How To Make Your 1st Makeup Artist Client Consultation Rock!
I recently had my first ever makeup client consultation, and I learned a few things that might help you out as you prepare to launch your makeup artist business and deal with clients.
Here's 10 Tips To Make Your 1st Makeup Artist Client Consultation Rock!
1. Who Are Your Clients?
First of all, I'm writing from the perspective of a party/prom/special occasion makeup artist. I am trained in Asian Bridal Hair & Makeup, but I was really struggling to make it in that industry so I pared it back to start with special occasion makeup & will build up to bridal.
You might remember from my recent post, The truth about being a makeup artist - 6 months on, I was really struggling to get my makeup artist business off the ground. Recently, I changed my category on yell.com where I have a paid advert from wedding hair & makeup to just makeup, and wouldn't you know, I started getting way more enquiries! Sometimes, trying something new will help you grow your business.
PRO TIP: Know who your ideal client is, and if it's not working out, then re-assess and try a different client. You might be surprised at the results!
2. What Are Your Clients Biggest Pain Points?
This was something new that I discovered, which can be a tool to help target your business to your ideal clients. They need a service, and they're in a spot of bother, but they don't want to look too far out of their area/comfort zone so they need you to provide that service. Appeal to that pain point.
For example, my first client was a busy mum who wanted me to do her daughter's Prom makeup. The Prom is on a weekday, so there's no chance she will have time to get her daughter to a department store and then the hairdressers to do her makeup, which is why she wanted a makeup artist to come to her home and do it from there.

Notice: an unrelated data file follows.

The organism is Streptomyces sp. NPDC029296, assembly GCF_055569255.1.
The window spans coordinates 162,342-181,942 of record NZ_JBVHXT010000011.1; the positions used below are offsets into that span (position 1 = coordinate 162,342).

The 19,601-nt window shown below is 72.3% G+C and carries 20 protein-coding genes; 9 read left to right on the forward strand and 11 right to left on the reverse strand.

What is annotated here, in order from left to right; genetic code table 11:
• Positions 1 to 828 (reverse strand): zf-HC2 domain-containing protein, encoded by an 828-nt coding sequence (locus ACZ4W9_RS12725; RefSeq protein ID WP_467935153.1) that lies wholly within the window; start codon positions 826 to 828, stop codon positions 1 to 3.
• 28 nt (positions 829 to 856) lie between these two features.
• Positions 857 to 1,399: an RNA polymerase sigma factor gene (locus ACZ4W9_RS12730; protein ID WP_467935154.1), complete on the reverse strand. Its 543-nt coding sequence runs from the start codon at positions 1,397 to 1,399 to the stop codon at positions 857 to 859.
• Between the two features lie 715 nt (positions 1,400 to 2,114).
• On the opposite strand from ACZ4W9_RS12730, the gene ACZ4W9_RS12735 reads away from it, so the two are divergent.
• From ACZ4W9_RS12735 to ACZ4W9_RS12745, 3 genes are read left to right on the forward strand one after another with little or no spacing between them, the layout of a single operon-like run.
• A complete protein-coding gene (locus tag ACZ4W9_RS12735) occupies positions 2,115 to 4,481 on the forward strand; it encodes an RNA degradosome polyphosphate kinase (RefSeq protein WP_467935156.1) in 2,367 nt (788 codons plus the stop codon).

After main conversations back and forth over e-mail, I offered to do a Consultation and FREE trial.
PRO TIP: Everyone loves the word FREE in any sentence. As soon as you offer a FREE trial or consultation, you are much more likely to get booked immediately. This way, you can assess whether the client is right for you or not; the relationship works both ways, don't feel obliged to take a job just because you need experience.
I would only recommend doing FREE trials until you're 100% happy with your style and have ironed out all the kinks in your consultation method, and then start charging a minimal amount to cover kit, transport and your time.
3. Find Out Details In The 1st Interaction
This is common sense, but you need to find out where the client wants you to attend the consultation, what time, what kit is required etc. At this point, I also like to ask about any specific skin issues to know if I can deal with them or not.
So, for my first client, I found out that she doesn't wear makeup at all, and wanted a natural but glamorous look for her prom. It's so important to listen to your clients, and what they want, but also to research and go in with your own ideas.
Ask them what they're wearing including but not limited to the dress, accessories, shoes and even handbag! All these things have an impact on the kind of makeup you will do for them.
PRO TIP: Have a checklist or writing pad with all your client consultation questions handy so you don't miss anything.
4. Arrive Early